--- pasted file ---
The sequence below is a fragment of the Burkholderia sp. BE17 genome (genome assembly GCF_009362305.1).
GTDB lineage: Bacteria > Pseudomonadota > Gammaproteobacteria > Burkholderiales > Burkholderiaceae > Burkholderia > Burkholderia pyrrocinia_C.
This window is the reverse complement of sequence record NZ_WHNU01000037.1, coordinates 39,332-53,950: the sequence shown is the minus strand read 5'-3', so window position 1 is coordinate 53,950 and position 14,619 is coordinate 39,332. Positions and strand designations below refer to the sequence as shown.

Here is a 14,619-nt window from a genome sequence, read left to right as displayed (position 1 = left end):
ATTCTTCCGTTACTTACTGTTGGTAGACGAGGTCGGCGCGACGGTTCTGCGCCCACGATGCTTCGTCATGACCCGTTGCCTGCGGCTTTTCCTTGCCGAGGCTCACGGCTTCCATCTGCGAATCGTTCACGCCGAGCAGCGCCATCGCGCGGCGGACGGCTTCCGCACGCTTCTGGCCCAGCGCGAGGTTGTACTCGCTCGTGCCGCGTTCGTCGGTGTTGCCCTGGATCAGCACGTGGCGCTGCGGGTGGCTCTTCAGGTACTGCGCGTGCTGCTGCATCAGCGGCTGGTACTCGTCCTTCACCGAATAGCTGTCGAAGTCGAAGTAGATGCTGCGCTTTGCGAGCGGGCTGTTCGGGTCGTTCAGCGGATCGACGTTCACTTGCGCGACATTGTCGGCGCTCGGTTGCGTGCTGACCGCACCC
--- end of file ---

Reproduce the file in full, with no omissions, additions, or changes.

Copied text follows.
The sequence below is a fragment of the Burkholderia sp. BE17 genome (genome assembly GCF_009362305.1).
GTDB lineage: Bacteria > Pseudomonadota > Gammaproteobacteria > Burkholderiales > Burkholderiaceae > Burkholderia > Burkholderia pyrrocinia_C.
This window is the reverse complement of sequence record NZ_WHNU01000037.1, coordinates 39,332-53,950: the sequence shown is the minus strand read 5'-3', so window position 1 is coordinate 53,950 and position 14,619 is coordinate 39,332. Positions and strand designations below refer to the sequence as shown.

Here is a 14,619-nt window from a genome sequence, read left to right as displayed (position 1 = left end):
ATTCTTCCGTTACTTACTGTTGGTAGACGAGGTCGGCGCGACGGTTCTGCGCCCACGATGCTTCGTCATGACCCGTTGCCTGCGGCTTTTCCTTGCCGAGGCTCACGGCTTCCATCTGCGAATCGTTCACGCCGAGCAGCGCCATCGCGCGGCGGACGGCTTCCGCACGCTTCTGGCCCAGCGCGAGGTTGTACTCGCTCGTGCCGCGTTCGTCGGTGTTGCCCTGGATCAGCACGTGGCGCTGCGGGTGGCTCTTCAGGTACTGCGCGTGCTGCTGCATCAGCGGCTGGTACTCGTCCTTCACCGAATAGCTGTCGAAGTCGAAGTAGATGCTGCGCTTTGCGAGCGGGCTGTTCGGGTCGTTCAGCGGATCGACGTTCACTTGCGCGACATTGTCGGCGCTCGGTTGCGTGCTGACCGCACCC